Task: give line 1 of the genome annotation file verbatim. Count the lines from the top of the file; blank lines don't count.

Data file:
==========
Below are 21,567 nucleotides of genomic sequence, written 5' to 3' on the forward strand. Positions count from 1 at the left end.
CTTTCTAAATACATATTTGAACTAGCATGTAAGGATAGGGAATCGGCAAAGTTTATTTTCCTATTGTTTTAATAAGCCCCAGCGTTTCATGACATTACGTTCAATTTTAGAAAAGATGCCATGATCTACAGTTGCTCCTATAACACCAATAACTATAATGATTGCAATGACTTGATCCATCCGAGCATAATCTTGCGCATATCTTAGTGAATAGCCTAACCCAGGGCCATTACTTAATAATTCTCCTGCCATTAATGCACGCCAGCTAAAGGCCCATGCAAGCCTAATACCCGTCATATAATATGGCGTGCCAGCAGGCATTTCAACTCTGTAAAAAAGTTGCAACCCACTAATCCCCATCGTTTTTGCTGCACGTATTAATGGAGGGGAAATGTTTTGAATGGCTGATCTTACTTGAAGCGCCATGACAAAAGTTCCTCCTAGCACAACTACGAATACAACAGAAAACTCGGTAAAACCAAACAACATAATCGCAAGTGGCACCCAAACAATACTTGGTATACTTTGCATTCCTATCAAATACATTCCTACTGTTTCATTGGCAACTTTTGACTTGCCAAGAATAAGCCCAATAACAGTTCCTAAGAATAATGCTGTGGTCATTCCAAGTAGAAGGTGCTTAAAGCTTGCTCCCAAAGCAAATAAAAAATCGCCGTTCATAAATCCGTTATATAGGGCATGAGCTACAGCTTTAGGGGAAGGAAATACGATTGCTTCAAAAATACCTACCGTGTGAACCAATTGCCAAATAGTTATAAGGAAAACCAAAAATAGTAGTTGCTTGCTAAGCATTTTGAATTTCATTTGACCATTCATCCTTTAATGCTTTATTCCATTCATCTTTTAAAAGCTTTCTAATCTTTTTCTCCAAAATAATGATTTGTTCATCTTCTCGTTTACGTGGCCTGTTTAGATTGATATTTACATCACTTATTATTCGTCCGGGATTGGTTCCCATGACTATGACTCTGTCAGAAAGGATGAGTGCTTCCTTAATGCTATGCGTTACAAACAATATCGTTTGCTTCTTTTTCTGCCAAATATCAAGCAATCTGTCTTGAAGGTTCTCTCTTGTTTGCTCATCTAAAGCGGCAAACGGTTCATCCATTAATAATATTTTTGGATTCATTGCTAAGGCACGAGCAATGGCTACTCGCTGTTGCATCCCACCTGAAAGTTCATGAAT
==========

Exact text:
Below are 21,567 nucleotides of genomic sequence, written 5' to 3' on the forward strand. Positions count from 1 at the left end.